The legendary three-day festival set in the heart of the Home Counties succeeded once again in drawing in big headliners and excitable teenagers to its extensive line-up. Blink 182, Arctic Monkeys, Jake Bugg, Queens of the Stone Age, The Hives, and Bombay Bicycle Club were all in attendance, joined by mainly a host of other rock and indie bands with some drum n bass and a few alternative acts thrown in for good measure.
The first band we caught were Peace, an indie quartet hailing from Worcester. Having formed five years ago with their first EP release in 2010, the band have since released a few more tracks which I recognised on Saturday such as 'Money' and 'Bloodshake'. Their performances were energetic and up-tempo, music reminiscent of the likes of Foals and Kasabian, both dancey and very catchy in melody.
Don Broco put on a high-octane display of testosterone, sweat, and some pretty impressive aerial manoeuvres. Thrashing out all manner of poppy alternative rock the band received a response from their fans almost as crazy as their on-stage antics, and it was clear to see they have a very loyal following. Front man Rob Damianidid a fine job goofing around, playing up to the crowd while guitarist Simon Delaney andbassist Tom Doyle pummelled away with heavy chords and aggressive strums despite plenty of big grins and winks. The three of them never kept still and I can’t deny were great to watch, constantly swapping positions on stage and jumping onto risers to get an even better view of their audience.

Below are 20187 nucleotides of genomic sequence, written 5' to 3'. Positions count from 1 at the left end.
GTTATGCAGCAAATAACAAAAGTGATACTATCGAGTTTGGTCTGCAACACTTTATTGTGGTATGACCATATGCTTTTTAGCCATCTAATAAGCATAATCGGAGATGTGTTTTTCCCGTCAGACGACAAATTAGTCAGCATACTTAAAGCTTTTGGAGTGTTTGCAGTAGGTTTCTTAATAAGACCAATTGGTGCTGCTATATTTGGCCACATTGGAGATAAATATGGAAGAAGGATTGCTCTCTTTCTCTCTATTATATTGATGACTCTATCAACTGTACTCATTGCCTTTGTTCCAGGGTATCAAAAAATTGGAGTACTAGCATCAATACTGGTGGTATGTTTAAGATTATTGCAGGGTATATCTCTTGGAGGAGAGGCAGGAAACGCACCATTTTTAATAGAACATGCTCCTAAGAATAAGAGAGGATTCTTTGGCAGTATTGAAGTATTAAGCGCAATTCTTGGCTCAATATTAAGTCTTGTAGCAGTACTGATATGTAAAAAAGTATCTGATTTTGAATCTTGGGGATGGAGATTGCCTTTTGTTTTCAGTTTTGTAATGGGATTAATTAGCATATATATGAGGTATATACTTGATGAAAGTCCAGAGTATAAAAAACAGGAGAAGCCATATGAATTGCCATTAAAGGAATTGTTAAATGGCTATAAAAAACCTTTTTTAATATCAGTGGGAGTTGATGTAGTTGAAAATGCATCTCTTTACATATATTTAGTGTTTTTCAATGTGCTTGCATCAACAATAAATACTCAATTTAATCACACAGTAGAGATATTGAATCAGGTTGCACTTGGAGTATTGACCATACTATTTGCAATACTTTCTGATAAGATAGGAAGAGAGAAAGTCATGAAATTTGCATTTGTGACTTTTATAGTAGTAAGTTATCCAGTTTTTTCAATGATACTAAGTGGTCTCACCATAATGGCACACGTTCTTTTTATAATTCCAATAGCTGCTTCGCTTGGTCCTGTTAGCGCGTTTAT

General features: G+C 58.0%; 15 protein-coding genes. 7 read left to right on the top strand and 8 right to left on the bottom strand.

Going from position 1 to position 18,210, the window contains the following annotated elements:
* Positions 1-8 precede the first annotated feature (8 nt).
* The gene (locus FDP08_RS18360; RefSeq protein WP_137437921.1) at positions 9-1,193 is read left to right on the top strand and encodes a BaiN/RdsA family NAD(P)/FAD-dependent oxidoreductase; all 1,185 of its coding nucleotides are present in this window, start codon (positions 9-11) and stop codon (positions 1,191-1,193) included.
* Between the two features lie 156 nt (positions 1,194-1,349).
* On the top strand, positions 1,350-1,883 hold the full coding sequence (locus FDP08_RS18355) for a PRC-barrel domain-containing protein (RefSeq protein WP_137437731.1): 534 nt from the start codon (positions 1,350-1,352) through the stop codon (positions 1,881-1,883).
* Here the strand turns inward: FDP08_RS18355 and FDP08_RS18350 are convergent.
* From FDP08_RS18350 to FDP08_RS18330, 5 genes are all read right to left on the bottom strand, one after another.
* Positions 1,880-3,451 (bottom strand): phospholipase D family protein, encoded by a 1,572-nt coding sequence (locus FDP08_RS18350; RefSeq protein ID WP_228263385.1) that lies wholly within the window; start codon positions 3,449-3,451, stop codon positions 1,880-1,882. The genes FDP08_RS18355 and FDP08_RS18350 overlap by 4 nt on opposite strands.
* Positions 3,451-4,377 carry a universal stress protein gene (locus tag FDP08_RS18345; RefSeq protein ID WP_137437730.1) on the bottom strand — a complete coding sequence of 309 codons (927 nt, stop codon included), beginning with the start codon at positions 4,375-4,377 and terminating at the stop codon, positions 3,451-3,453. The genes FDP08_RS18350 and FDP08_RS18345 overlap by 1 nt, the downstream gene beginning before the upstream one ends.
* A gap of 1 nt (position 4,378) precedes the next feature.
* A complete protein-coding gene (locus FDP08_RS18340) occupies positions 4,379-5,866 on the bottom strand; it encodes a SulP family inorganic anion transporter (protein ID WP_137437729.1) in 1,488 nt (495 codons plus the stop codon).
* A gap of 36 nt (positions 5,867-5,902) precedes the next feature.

Wolf Alice rocked the Festival Republic tent and absolutely tore the place to pieces in proceedings. Arriving on stage donning matching smart white outfits, they looked the part as much as they sounded. The juxtapose between the sweet purring vocals of Ellie Rowsell and the savage roars of Joff Oddies guitar rifts is just exquisite. One minute you’re being captivated by cute Juno-type lyrics of childhood nostalgia and best friend adventures, the next you’re being swept into a moshing frenzy of complete rock bliss.Providing a powerful backbone to the bands set, charismatic drummer Joel Amey always makes me giggle peeking out with a cheeky grin or three. Wolf Alice have an infectious chemistry and it was a pleasure to see them totally letting go to closing song 'Fluffy', Ellie’s "so sweet" screams giving way to a raucous instrumental crescendo and a rapturous applause. Undoubtedly my festival highlight.
Band Of Skulls delighted all who came to see them. The majority of their audience were die-hard fans who knew the words to most of their tracks, demonstrating a lot of love for their older stuff. They’d come a long way in terms of stage presence and confidence since I last saw them a couple of years ago, bassist Emma Richardson less wooden and a lot more engaging with the fans. Although I like the latest album, I don’t think anything they’ve produced since the likes of 'Diamonds and Pearls' and 'Light of the Morning' has been quite as catchy and both tracks had the tent dancing from start to finish. Russell Marsden often moved front stage where he settled for several guitar solos, ripping down to the core with some powerful rifts. As seems to be tradition, he appeared back on stage after the set had ended to throw a few well-used plecs into the crowd.
Delivering a set that spanned their entire career, Arctic Monkeys did a top job headlining on Saturday. Decked out in a leather jacket and jeans with hair slicked back, Alex Turner entertained the masses for over 90 minutes. Despite some technical problems that made the sound seem like it had been turned down several decibels, the band played a great set complete with Elvis moves (and weird accent?) courtesy of Alex.At 90,000 capacity the layout of Reading is easy to navigate, mainly due to the fact there is nothing else going on apart from the music. Stages are all within easy reach of each other and there are plenty of loos which were kept clean and fully stocked throughout the day. If you like your rock music, don’t mind several thousand 16-year olds celebrating end of GCSE’s, and are satisfied with a festival that focuses solely on the line-up then I’d highly recommend.
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Reading Festival 2017 Review